News & Analysis

Abuse of power keeps the parliament to prison pipeline flowing

31 May 2022

By Millie Collins

IN THE same week it was revealed that Tory MPs and No. 10 staff were partying until 4:30am and verbally abusing cleaners and security guards, an unnamed Tory MP was arrested in connection to allegations of rape, indecent and sexual assault, abuse of a position of trust and misconduct in public office between 2002 and 2009. The Tory party is under growing pressure to remove the whip from this MP but has so far resisted.

Another unnamed MP has been accused of plying at least four victims with date rape drugs. It’s claimed that one of the victims, a Tory MP, awoke to find his nipples being licked. Another victim says he had rebuffed his advances and suspected his drink had been spiked.

A spokesperson for Boris Johnson said that a ‘small minority’ of MPs had not lived up to expectations of ‘respect and decency’. But the number is not so small. At present, 56 MPs, almost 10% of the Commons, are under investigation, including three members of the cabinet. Complaints range from sexual harassment and inappropriate comments to allegations of assault and even an attempt to bribe a member of staff for sexual favours.

In March 2021, Labour MP Mike Hill was finally forced to resign after it was found that he had breached Parliament’s sexual misconduct policy. Originally suspended from the party in 2019 Hill was swiftly reinstated to run in the general election. But in May last year an employment tribunal found him guilty of sexual assault, harassment and victimisation and ordered him to pay compensation of over £430,000.

His resignation triggered a by-election in his Hartlepool seat. Two further by-elections have been set for 23 June after Tory MPs were found guilty of sexual misconduct and assault: Imran Ahmad Khan, found guilty of sexually assaulting a 15-year-old boy; and Neil Parish, caught twice watching porn in the Commons.

There are a dozen more incidents where female MPs have been subjected to ‘wandering hands’, been licked on the face and or sent a ‘dick pic’. Anne-Marie Trevelyan, the International Trade Secretary, revealed that she was once ‘pinned up’ against a wall by a male Conservative MP.

Institutional sexism
These examples represent only those that have been reported; many more may have gone unreported for fear of repercussion or simply a belief that nothing will be done. Many of those accused remain nameless, not even facing a public jury, only a parliamentary advisory body.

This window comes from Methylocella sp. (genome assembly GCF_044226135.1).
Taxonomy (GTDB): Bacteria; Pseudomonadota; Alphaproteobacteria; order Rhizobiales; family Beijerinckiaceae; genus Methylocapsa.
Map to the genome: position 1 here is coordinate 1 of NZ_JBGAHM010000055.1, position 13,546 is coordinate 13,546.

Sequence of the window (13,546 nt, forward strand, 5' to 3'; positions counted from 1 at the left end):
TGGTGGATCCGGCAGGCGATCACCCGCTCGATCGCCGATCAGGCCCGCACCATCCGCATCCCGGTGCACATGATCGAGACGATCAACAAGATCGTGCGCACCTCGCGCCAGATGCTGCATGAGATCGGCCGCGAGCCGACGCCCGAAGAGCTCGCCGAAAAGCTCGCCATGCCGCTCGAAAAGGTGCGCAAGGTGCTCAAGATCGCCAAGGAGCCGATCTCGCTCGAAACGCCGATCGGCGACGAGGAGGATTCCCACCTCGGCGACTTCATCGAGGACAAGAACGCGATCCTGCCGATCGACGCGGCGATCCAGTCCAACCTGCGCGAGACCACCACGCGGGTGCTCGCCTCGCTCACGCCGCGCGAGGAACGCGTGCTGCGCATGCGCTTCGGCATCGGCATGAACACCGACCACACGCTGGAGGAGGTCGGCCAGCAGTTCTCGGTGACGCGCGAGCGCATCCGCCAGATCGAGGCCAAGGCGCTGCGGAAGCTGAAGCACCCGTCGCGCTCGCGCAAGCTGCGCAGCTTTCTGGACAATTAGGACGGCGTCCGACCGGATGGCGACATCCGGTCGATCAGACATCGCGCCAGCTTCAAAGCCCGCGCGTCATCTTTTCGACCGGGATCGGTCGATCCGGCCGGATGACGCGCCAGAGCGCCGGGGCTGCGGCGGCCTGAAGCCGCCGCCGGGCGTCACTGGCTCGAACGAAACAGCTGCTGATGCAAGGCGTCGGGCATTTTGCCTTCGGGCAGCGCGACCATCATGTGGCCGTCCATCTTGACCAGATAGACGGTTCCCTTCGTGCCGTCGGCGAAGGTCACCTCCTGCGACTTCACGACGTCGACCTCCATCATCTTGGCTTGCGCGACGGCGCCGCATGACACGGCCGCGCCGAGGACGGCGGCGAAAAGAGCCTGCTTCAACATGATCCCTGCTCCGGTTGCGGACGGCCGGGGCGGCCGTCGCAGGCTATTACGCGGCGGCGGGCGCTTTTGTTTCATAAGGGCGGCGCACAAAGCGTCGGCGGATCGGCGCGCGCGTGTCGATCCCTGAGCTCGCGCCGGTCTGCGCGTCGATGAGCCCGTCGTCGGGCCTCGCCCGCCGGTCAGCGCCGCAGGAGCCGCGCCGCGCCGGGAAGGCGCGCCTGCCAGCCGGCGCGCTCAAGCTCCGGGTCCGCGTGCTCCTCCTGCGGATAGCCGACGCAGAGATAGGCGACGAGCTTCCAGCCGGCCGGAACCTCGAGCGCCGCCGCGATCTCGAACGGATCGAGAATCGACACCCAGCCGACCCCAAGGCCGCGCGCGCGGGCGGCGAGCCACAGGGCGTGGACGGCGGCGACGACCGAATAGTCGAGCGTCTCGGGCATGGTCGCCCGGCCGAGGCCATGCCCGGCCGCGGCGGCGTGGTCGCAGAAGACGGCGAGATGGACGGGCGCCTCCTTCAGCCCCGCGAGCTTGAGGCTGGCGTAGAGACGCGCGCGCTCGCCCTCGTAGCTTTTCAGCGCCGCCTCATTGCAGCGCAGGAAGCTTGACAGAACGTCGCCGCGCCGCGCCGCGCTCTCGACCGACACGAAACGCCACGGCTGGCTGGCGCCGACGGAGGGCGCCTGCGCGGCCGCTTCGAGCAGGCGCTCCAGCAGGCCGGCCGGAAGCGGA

While the Government faces pressure from its own MPs, the opposition and the press to investigate the institutionalised misogyny and harassment running rampant in Westminster, business secretary Kwasi Kwarteng has claimed that there aren’t institutional problems; it’s simply a case of ‘some bad apples’. He went on to claim that the problems were mainly due to staff being overworked in ‘a really intense environment’. This manages to both jusfify and minimise serious sexual harassment in the same sentence!

On the other hand Caroline Nokes, a senior Tory MP who chairs the Women and Equalities committee, has accused her own party of institutionalised sexism. She recalls on one of her first days as a minister being told that she’d ‘only been given that job because of certain body parts that [she] had’. She further went on to describe ‘the deliberate belittling and demeaning of women MPs. A culture which lacks respect.’

At the last election 18 female MPs stood down, almost all stating that the toxic work environment and abuse they received had become too commonplace to continue.

This is not the first time a parliament has been plagued by sleaze and scandal. Indeed Tory governments have been particular notorious. Rather than simply use these incidents to score points against the Tories, Labour must fight to change its own culture as well as that of that of parliament.

Both Labour and the unions have endured their own scandals of sexual abuse at the top, most recently in the GMB, which most ordinary members would call out if they witnessed it in their workplaces. But the closer Labour MPs and union leaders get drawn into the ‘corridors of power’ the more they get accustomed to the sense of entitlement that leads them to accept abuses of power.

That’s why change must come from below: men, but to the forefront women in the labour movement.

We need a working class women’s movement that fights alongside and within the trade union movement against sexual harassment and unequal wages and conditions. Labour must allow and encourage women members and staff to caucus – to discuss the organisation’s culture and raise their concerns and proposals for collective action.

Parliament is responsible for making laws about rape, assault and harassment, and wider issues of women’s rights to abortion, divorce and equal pay and treatment in the workplace. We need not only a change of government but a change of system, with greater transparency and the right to recall MPs and hold them to account.

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